To prevent anomalies, according to the illustrative nonlinear techniques, the I neural network tuning, models uses the following steps/rules. First, collect as many samples as possible. Collect at least the minimum number of samples required for a simple model. Second, select the range for the predicted parameter so that a parameter value within range changes not more than a few times, (about five). If predicted values change more thana few times (about 15), split the range of parameter chanc,es on several subranaes and develop several neural network models. Third, give I= special attention to small predicted values. If predicted values are comparable in size 20 to prediction error, make a separate neural network model for the small values.

For example, a model was developed with a narrowed subrange of Tj values I from 15 to 33 (instead of I to 320 in the fall range). Despite fewer than the minimum number of samples, the prediction was much better than attained by the original model for the whole range. A g-aph of the neural network model prediction for the subrange of Tj is given in Figure 10. The prediction error relative to LMC parameters is below 5%, while an error of the nonlinear function estimator for the test cases L/T >.5 exceeds 12.0%.

Linear and Nonlinear Corrective Functions for Process Model Identification Referring back to Figure 6 in combination vvith formulas (1) and (3) (reproduced below), the use of linear and nonlinear corrective functions for process model identification is described. As described above, process model 640 provides process model parameters optionally using linear or linear corrective functions. The techniques described below apply linear, nonlinear function, neural networks and 14- fuzzy logic as corrective functions for process model identification performed in process model 640.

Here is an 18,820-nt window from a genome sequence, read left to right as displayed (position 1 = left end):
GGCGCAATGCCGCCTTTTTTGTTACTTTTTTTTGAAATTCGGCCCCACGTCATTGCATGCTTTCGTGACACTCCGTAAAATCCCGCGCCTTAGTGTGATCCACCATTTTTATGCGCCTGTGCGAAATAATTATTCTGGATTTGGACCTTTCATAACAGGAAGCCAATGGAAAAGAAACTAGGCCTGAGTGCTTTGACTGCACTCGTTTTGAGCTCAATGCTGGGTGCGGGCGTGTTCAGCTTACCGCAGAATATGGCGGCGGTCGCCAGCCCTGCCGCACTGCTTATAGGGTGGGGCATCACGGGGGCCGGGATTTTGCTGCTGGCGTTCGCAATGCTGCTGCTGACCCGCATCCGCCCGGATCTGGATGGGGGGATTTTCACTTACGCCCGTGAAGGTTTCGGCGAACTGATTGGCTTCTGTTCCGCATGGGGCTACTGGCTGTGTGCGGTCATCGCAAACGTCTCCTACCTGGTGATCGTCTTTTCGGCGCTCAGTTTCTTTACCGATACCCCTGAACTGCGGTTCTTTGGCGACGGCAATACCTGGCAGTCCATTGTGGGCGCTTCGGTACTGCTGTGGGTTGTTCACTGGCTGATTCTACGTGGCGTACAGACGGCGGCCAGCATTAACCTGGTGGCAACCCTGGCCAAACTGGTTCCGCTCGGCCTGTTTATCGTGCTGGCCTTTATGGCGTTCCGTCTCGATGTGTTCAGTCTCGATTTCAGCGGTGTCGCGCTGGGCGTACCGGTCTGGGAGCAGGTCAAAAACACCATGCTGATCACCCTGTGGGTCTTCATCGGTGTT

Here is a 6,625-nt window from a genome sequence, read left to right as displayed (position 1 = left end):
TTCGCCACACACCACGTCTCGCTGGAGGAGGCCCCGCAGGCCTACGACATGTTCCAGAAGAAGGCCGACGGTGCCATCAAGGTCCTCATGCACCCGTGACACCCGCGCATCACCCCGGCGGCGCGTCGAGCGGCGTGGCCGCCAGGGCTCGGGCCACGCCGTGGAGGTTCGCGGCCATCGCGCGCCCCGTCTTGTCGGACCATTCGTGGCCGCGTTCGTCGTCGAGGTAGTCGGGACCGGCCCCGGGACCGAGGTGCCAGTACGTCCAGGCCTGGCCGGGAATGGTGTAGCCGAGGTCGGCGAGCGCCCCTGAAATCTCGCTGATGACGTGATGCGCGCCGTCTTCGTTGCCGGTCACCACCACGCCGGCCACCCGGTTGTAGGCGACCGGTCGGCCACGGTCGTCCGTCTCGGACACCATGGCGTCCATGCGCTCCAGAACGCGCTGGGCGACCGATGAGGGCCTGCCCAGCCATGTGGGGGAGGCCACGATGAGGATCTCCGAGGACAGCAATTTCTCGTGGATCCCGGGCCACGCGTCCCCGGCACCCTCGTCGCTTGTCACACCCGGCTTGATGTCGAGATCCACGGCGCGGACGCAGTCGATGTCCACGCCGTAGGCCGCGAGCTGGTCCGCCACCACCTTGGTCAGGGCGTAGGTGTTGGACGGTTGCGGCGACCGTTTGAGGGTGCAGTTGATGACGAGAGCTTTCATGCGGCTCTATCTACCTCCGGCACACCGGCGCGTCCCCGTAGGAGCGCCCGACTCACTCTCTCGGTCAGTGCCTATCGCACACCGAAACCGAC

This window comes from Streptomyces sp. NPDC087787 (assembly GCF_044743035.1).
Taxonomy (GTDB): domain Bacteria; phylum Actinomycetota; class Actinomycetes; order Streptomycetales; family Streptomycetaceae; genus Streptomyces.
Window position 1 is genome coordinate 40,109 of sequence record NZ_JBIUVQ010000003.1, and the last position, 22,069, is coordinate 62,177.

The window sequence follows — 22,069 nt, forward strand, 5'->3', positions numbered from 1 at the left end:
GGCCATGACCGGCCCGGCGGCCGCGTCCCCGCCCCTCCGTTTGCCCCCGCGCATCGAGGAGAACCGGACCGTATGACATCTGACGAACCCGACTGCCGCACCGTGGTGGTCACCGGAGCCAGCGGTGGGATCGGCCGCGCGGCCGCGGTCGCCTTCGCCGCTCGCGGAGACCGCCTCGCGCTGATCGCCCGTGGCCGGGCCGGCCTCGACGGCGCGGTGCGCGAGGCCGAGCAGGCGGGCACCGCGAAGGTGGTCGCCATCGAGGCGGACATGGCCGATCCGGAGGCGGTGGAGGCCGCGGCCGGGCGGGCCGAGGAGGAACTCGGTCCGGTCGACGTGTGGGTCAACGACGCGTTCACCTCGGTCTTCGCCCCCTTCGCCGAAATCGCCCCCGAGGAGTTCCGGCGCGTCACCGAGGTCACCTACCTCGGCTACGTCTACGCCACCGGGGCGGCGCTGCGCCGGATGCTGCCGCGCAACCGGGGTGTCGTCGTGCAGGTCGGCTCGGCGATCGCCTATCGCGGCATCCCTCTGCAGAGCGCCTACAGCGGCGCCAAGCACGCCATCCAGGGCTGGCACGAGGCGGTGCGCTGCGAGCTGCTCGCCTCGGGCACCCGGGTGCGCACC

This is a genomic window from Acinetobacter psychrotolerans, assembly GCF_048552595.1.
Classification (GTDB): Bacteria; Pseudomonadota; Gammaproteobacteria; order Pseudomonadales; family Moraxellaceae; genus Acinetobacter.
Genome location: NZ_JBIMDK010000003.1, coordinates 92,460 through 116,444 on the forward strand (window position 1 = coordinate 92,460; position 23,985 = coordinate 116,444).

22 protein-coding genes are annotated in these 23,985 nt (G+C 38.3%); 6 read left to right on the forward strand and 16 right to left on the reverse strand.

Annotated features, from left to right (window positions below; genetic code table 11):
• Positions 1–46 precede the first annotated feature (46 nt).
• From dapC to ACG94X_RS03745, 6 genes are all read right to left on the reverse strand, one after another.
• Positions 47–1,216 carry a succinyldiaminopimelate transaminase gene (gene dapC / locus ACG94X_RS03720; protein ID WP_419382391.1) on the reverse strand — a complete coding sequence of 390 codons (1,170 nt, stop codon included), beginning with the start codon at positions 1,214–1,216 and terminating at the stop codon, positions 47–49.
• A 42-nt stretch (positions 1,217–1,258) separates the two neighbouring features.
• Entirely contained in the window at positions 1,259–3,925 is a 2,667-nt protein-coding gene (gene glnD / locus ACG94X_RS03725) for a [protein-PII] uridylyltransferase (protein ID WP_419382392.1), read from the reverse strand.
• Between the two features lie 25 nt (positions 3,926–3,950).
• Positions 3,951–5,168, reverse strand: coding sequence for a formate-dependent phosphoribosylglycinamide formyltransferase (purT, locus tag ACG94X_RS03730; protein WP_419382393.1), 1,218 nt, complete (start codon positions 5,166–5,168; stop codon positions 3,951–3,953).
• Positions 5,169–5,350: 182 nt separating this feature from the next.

The process time constant (Tc ) produced by formulas (1) and (3) are significantly shorter for smaller process apparent Dead Time to ultimate gain ratios (Id-) and an excessive process time constant (Tj for process apparent Dead Time to T.

ultimate period ratios ( Td) bigger than.25 as shown in Table' I and 2. T.

T = 7. tan( Jr _ 2 jr T, 2;r T.

T, = T. (tan 'T + 2 (z 2 ir T, jr (3) 2 x 3 T. 3 A corrective function f(T.lTd) applied to the identified process time constant, Tc (corrected) = T, (identified)f (T,, / T,,) should have f (T,, / Td) values above I for small Td and less than 1 for T.

Td bigger than.25. T.

A simple linear function with coefficients developed from simulated tests corrects for the process time constant according to equation (12):

T,(correcled) = T, 0.4- -4.8 +1.05 (12) T, For a nonlinear function, a sigpoid expression provides a smooth transition between two different values. Sim , oid corrective function is reasonably well defined by knowing minimum and maximum values. The following formulae (13) for process time constant estimate was developed based on a small set of simulated data:

-Is- T,(corrected) = T, 0.8 + 0.4 1.0 (13) I+ exp- (TI-L - 4.6)/ 0.2 1 + exp- (T- L - 6 -0) 10.3 Formula 12 gives the value of the coefficient -,,17)ed for T -, computation, which varies from a minimal value of.8 to a maximum value of 2.2. After correcting, time 5 constant, process static gain is recomputed using formula (2), reproduced below:

I V, + 4 z 2 T' K, T. 2 (2) Tuning and calculation results for the process with static gain 1.0 are compiled in Table 1, and with static gain 0.5 in the Table 2. In both cases, the process is modeled as a second order with T1=10sec, T2=2sec plus dead time shown in column Td.